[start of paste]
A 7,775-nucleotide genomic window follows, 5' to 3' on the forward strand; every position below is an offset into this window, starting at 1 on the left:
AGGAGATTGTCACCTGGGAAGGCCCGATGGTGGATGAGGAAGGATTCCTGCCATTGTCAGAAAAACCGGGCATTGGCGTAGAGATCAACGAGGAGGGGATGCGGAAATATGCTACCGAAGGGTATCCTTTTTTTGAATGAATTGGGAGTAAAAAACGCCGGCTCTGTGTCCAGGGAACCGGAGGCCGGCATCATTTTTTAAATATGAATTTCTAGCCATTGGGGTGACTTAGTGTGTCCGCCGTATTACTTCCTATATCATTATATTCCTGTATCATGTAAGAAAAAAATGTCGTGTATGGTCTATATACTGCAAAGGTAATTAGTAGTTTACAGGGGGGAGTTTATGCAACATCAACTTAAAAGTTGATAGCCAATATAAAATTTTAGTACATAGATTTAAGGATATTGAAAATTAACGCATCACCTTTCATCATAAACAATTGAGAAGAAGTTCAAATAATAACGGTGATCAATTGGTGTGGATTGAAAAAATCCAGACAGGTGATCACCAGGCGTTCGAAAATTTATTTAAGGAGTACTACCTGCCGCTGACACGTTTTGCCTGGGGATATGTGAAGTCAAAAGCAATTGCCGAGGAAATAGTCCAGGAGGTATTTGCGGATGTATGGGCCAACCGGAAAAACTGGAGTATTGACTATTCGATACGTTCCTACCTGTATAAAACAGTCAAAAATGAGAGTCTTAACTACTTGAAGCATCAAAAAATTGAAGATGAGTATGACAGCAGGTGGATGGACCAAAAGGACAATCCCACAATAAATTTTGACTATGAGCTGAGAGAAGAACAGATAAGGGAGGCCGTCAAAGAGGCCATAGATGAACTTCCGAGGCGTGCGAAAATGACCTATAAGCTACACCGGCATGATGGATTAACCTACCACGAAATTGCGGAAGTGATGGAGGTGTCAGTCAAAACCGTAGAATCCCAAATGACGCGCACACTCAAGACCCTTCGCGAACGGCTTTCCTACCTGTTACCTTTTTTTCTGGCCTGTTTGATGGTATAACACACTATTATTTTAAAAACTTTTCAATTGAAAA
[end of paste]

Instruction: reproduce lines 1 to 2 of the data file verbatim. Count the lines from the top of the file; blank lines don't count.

A 7,775-nucleotide genomic window follows, 5' to 3' on the forward strand; every position below is an offset into this window, starting at 1 on the left:
AGGAGATTGTCACCTGGGAAGGCCCGATGGTGGATGAGGAAGGATTCCTGCCATTGTCAGAAAAACCGGGCATTGGCGTAGAGATCAACGAGGAGGGGATGCGGAAATATGCTACCGAAGGGTATCCTTTTTTTGAATGAATTGGGAGTAAAAAACGCCGGCTCTGTGTCCAGGGAACCGGAGGCCGGCATCATTTTTTAAATATGAATTTCTAGCCATTGGGGTGACTTAGTGTGTCCGCCGTATTACTTCCTATATCATTATATTCCTGTATCATGTAAGAAAAAAATGTCGTGTATGGTCTATATACTGCAAAGGTAATTAGTAGTTTACAGGGGGGAGTTTATGCAACATCAACTTAAAAGTTGATAGCCAATATAAAATTTTAGTACATAGATTTAAGGATATTGAAAATTAACGCATCACCTTTCATCATAAACAATTGAGAAGAAGTTCAAATAATAACGGTGATCAATTGGTGTGGATTGAAAAAATCCAGACAGGTGATCACCAGGCGTTCGAAAATTTATTTAAGGAGTACTACCTGCCGCTGACACGTTTTGCCTGGGGATATGTGAAGTCAAAAGCAATTGCCGAGGAAATAGTCCAGGAGGTATTTGCGGATGTATGGGCCAACCGGAAAAACTGGAGTATTGACTATTCGATACGTTCCTACCTGTATAAAACAGTCAAAAATGAGAGTCTTAACTACTTGAAGCATCAAAAAATTGAAGATGAGTATGACAGCAGGTGGATGGACCAAAAGGACAATCCCACAATAAATTTTGACTATGAGCTGAGAGAAGAACAGATAAGGGAGGCCGTCAAAGAGGCCATAGATGAACTTCCGAGGCGTGCGAAAATGACCTATAAGCTACACCGGCATGATGGATTAACCTACCACGAAATTGCGGAAGTGATGGAGGTGTCAGTCAAAACCGTAGAATCCCAAATGACGCGCACACTCAAGACCCTTCGCGAACGGCTTTCCTACCTGTTACCTTTTTTTCTGGCCTGTTTGATGGTATAACACACTATTATTTTAAAAACTTTTCAATTGAAAA